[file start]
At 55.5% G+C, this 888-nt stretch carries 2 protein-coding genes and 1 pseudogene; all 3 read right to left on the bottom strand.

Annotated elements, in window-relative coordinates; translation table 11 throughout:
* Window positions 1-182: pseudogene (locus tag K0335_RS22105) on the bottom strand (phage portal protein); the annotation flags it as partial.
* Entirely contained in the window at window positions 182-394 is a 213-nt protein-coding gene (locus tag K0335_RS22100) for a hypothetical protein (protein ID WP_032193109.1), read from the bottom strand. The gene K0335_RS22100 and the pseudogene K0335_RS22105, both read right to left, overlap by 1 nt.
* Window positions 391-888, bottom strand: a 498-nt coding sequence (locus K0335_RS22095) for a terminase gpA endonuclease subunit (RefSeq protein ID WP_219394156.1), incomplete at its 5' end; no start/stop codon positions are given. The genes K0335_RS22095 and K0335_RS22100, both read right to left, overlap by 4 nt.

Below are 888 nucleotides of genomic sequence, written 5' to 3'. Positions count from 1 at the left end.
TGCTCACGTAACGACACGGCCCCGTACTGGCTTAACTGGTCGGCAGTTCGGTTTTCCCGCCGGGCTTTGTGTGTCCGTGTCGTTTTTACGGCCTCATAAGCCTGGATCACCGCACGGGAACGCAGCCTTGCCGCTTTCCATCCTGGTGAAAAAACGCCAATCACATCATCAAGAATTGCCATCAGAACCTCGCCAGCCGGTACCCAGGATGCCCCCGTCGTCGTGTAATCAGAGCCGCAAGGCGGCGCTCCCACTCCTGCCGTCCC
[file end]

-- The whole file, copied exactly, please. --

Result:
At 55.5% G+C, this 888-nt stretch carries 2 protein-coding genes and 1 pseudogene; all 3 read right to left on the bottom strand.

Annotated elements, in window-relative coordinates; translation table 11 throughout:
* Window positions 1-182: pseudogene (locus tag K0335_RS22105) on the bottom strand (phage portal protein); the annotation flags it as partial.
* Entirely contained in the window at window positions 182-394 is a 213-nt protein-coding gene (locus tag K0335_RS22100) for a hypothetical protein (protein ID WP_032193109.1), read from the bottom strand. The gene K0335_RS22100 and the pseudogene K0335_RS22105, both read right to left, overlap by 1 nt.
* Window positions 391-888, bottom strand: a 498-nt coding sequence (locus K0335_RS22095) for a terminase gpA endonuclease subunit (RefSeq protein ID WP_219394156.1), incomplete at its 5' end; no start/stop codon positions are given. The genes K0335_RS22095 and K0335_RS22100, both read right to left, overlap by 4 nt.

Below are 888 nucleotides of genomic sequence, written 5' to 3'. Positions count from 1 at the left end.
TGCTCACGTAACGACACGGCCCCGTACTGGCTTAACTGGTCGGCAGTTCGGTTTTCCCGCCGGGCTTTGTGTGTCCGTGTCGTTTTTACGGCCTCATAAGCCTGGATCACCGCACGGGAACGCAGCCTTGCCGCTTTCCATCCTGGTGAAAAAACGCCAATCACATCATCAAGAATTGCCATCAGAACCTCGCCAGCCGGTACCCAGGATGCCCCCGTCGTCGTGTAATCAGAGCCGCAAGGCGGCGCTCCCACTCCTGCCGTCCC